Martin (1992: 121):
Phoricity systems, as defined above relate phoric items to their context by way of presumed information. The ways in which they do this depends on the type of phoricity involved and within different systems on the particular options selected. Halliday & Hasan (1976: 145) point out for example that redundancy phoricity is essentially a textual relation: it exists primarily as an anaphoric (or occasionally cataphoric) device, and in its rare exophoric use it tends to give an effect of "putting the words in the other person's mouth".
 This misunderstands both systems and reference. On the one hand, in their own terms, phoricity systems do not relate phoric items to anything; a system represents the range of potential choices, given a specific entry condition. On the other hand, reference items are not related to their context by way of presumed information. Reference items presume that meaning is recoverable, either from the co-text (endophoric), or elsewhere (exophoric).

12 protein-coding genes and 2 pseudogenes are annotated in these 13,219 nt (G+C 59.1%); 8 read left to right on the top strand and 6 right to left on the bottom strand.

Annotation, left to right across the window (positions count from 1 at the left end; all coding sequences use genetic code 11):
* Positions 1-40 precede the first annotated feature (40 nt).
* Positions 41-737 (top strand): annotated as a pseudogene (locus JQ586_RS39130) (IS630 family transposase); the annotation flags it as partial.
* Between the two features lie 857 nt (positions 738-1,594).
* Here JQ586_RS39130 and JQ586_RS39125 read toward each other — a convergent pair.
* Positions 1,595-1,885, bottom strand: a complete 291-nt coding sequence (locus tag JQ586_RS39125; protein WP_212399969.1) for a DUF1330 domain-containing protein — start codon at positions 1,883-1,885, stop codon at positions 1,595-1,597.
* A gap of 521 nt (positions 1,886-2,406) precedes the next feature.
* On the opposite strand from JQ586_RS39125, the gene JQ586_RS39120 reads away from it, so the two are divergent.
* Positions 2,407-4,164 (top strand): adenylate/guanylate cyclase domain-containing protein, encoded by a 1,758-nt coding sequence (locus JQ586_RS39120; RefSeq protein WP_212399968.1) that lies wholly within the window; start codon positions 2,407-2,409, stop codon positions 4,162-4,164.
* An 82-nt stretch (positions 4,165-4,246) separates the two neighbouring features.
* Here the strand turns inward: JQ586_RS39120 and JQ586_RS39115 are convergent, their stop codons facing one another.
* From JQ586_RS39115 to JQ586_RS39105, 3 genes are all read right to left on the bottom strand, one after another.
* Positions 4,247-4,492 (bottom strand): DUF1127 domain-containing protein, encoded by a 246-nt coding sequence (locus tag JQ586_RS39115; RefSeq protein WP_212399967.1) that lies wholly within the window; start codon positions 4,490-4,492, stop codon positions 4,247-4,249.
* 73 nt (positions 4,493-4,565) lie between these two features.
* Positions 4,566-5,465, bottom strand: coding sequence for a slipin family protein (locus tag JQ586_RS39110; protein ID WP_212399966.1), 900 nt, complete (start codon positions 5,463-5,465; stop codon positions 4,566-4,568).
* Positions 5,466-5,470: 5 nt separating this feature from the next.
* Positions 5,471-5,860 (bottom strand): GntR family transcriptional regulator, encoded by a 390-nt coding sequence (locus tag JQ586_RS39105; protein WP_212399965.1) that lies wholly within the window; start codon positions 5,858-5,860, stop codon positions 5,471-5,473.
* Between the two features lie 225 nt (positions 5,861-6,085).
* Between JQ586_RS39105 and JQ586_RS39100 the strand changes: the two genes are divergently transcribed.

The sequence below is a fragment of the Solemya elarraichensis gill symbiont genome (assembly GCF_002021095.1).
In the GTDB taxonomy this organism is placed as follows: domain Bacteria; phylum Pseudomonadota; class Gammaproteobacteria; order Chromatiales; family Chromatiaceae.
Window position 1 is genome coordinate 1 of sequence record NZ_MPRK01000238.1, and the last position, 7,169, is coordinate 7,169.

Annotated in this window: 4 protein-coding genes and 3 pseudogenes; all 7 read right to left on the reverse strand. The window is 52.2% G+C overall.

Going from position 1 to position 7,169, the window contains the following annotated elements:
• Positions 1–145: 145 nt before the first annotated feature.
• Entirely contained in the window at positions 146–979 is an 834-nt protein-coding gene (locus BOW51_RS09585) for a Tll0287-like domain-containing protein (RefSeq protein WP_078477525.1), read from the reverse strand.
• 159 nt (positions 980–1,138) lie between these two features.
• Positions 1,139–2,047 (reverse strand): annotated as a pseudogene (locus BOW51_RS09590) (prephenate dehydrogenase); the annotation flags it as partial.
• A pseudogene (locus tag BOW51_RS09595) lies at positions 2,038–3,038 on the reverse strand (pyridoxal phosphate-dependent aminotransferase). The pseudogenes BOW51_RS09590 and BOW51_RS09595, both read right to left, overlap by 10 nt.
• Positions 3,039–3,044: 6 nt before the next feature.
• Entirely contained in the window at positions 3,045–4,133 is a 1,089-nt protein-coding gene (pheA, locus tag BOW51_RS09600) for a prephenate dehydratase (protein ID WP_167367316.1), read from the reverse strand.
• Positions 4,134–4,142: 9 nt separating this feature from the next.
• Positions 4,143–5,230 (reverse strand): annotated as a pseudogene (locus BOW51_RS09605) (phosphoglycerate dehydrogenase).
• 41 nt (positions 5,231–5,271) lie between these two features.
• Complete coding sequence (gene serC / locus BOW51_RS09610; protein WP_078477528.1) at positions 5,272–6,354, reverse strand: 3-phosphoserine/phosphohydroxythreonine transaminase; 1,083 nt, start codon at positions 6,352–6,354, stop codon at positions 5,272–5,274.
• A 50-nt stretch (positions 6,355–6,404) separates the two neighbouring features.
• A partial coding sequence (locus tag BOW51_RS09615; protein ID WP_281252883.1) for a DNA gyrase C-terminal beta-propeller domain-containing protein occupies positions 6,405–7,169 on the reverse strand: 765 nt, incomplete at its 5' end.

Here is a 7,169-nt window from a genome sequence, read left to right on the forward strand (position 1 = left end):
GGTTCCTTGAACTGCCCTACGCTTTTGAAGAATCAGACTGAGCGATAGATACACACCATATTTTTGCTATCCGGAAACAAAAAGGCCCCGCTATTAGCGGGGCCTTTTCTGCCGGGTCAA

To be clear, the definition of phoricity was provided by Martin (p98) as follows:
The nominal groups in [3:1] have been organised semantically into phoric and non-phoric classes according to whether their grammar signals the identity of participant they realise as recoverable or not.See the previous critique here.
 This is very misleading, since it gives the false impression that Martin's 'redundancy phoricity' is either acknowledged by Halliday & Hasan (1976) or consistent with their model. Either way, having taken their ideas, misunderstood them, and rebranded the misunderstandings as his own ideas, Martin now misrepresents Halliday & Hasan as endorsing his system.
 This is a very humorous misunderstanding of Halliday & Hasan (1976: 145):